The Morning File: Gov. Rendell's civics class -- the alternate version
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A news release from Harrisburg last week announced: "Gov. Edward G. Rendell will teach a one-hour, statewide civics class at 11 a.m. on Wednesday, Feb. 25. ... The governor's lesson plan centers around how a state budget is planned, presented and implemented."
The Morning File was not able to be there, but imagines the class could have gone something like this:
Rendell: OK, everyone settle down. If you'll just open your textbook to the chapter on massive deficits beyond government's ability to address, we can begin.
Joey: Hey, where's Mr. Fumo? I thought he was supposed to be teaching us today.
Rendell: Vincent Fumo is, uh, indisposed and may not be back for quite some time. I'm subbing.
Lavonne: Too bad. Mr. Fumo always brings cool things to class whenever he's here. This budget stuff is boring.
Rendell: It may be boring, but it's important. For instance, you have to understand the math involved in gambling. The more money your parents lose gambling, the better off they are.
Cheryl: Huh? You got to explain that better, Mr. Rendell. I'm not getting that. (The rest of the class murmurs puzzlement.)
Rendell (diagramming on chalkboard): It's simple. Let's say we legalize video poker. So your mom stops at her favorite bar on her way home on payday. Let's say she loses $200 in the poker machine. But meanwhile, we create a tuition grant program that gives you $1,000 in financial aid next year. You're really way ahead, see? Any questions?
Nate: Yeah, both my parents are recovering alcoholics who have transitioned to a new addiction to gambling. How's this going to help them?
Rendell: No questions? Good, let's move on. It's important that you understand the benefits of privatizing the Pennsylvania Turnpike.
Joey: My uncle, who just got laid off from truck driving, complains the turnpike tolls just got raised in January and says they'd get raised even more under some private company.
Rendell: Well, heh heh, how smart can he be? He drives a truck, after all.
Joey: Actually, he earned his MBA from Wharton last spring, but no one's been doing any hiring since then.
Rendell: Tell him to apply to one of the casinos -- they're going great guns. Now then, let me explain the benefits of the $787 billion economic stimulus package for Pennsylvania. You see --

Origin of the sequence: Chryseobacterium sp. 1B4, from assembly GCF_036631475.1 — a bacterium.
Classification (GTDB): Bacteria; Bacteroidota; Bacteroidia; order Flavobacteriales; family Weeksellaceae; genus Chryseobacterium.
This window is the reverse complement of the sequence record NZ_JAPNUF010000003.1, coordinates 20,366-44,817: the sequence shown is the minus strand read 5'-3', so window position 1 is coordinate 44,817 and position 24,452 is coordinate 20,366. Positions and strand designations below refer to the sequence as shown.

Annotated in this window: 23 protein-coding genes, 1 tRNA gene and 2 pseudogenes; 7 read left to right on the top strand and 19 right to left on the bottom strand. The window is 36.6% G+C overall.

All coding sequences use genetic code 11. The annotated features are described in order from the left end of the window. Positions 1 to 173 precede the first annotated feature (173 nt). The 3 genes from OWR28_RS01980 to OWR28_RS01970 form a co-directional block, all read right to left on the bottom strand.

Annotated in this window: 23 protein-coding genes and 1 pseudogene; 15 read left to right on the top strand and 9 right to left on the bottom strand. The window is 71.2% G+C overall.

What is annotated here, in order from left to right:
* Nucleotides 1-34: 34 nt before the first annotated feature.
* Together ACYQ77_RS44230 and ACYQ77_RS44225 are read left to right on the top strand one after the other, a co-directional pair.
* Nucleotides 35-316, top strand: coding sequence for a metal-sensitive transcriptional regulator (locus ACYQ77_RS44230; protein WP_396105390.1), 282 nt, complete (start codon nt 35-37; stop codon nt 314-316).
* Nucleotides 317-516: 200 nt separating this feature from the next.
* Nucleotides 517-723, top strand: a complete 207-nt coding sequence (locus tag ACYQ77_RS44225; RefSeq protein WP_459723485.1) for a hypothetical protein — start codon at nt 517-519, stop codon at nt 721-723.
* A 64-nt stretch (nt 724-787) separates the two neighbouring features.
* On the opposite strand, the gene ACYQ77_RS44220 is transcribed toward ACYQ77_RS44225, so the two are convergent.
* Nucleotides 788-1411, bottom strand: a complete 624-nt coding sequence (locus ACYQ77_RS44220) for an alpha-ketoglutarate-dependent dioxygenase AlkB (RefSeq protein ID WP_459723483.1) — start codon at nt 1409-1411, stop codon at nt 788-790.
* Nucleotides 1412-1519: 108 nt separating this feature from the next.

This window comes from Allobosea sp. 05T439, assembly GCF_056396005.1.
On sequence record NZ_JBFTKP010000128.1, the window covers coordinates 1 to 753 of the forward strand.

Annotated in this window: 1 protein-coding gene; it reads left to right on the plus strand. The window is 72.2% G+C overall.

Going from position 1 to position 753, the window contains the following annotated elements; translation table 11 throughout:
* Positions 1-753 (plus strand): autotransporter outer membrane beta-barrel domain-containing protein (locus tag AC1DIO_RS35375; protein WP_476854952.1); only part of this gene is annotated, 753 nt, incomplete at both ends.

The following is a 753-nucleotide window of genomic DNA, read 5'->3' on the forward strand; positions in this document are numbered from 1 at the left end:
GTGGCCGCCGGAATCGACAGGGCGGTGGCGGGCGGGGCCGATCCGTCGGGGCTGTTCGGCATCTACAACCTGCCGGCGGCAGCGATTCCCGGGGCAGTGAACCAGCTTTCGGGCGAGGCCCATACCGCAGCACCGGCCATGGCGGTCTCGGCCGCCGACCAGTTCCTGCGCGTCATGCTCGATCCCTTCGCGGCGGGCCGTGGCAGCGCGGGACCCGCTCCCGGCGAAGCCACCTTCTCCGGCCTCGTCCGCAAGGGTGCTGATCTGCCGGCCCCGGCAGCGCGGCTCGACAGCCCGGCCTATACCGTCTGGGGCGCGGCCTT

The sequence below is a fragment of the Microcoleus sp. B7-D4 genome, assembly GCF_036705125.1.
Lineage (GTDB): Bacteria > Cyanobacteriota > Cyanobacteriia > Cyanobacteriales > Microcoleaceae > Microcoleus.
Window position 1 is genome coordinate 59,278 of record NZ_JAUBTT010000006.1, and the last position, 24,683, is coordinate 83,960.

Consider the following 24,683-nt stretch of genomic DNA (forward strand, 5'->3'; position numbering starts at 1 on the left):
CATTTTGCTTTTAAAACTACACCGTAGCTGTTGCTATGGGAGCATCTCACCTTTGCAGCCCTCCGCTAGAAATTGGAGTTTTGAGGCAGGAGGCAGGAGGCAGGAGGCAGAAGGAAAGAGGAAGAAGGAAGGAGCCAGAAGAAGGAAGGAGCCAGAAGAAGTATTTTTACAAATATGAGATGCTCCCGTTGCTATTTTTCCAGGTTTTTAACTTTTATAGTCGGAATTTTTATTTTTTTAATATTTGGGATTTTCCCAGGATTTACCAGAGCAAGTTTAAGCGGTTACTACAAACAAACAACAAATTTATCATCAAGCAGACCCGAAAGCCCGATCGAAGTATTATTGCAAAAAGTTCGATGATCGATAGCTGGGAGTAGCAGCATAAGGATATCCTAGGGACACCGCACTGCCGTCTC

Lavonne: I know what I see. The Democratic Party is mortgaging my future. I'm going to be saddled with incredible tax burdens years from now because you and other government leaders got the country into a giant mess.
Rendell: Now, that's a little simplistic. Let me --
Nate: No, she's right, Mr. Rendell. Everyone in elected office wants to avoid tough decisions and slap on Band-Aids and quick fixes. Why is that?
Rendell: Nate, do you want to be sent to the principal's office?
Nate: No, but --
Rendell: Quit disrupting the class then. Actually, you're all going to be a lot better off soon, because we're planning a new system of competency tests to make sure you've actually learned something before graduating from high school.
Cheryl: What, more tests? I am so tested out already, and I'm a lot smarter than ever shows up on tests. I just get nervous and forget things.
Rendell: That's why we're going to have your teachers teach to the test, so you won't have to worry so much. Just show up for class, and I'm sure you'll pass.
Nate: But with all these tests, we don't ever spend time any more discussing theories or analyzing concepts or really trying to understand the world.
Rendell: Nate, this is your last warning about disruptions, young man! And I do have the right to execute you, if you've forgotten that from our prior civics lesson.
Joey: Hey, chill, Mr. Rendell. I was wondering, since we only have a couple of minutes left, can you go over the new sex-education curriculum with us? The school board decided we can talk about things besides abstinence now, but I'm confused about what the other options are.
Rendell: Just don't have eight babies at once and expect the state welfare system to pay for it. We can't afford it right now. And I'm afraid that's all we have time for today, but you've been a wonderful class. I hope you'll all apply to the Governor's Schools of Excellence this summer. Oh no, wait -- we had to scrap those. Forget that last comment, everyone. But have a great day in Pennsylvania!
First Published March 2, 2009 12:00 am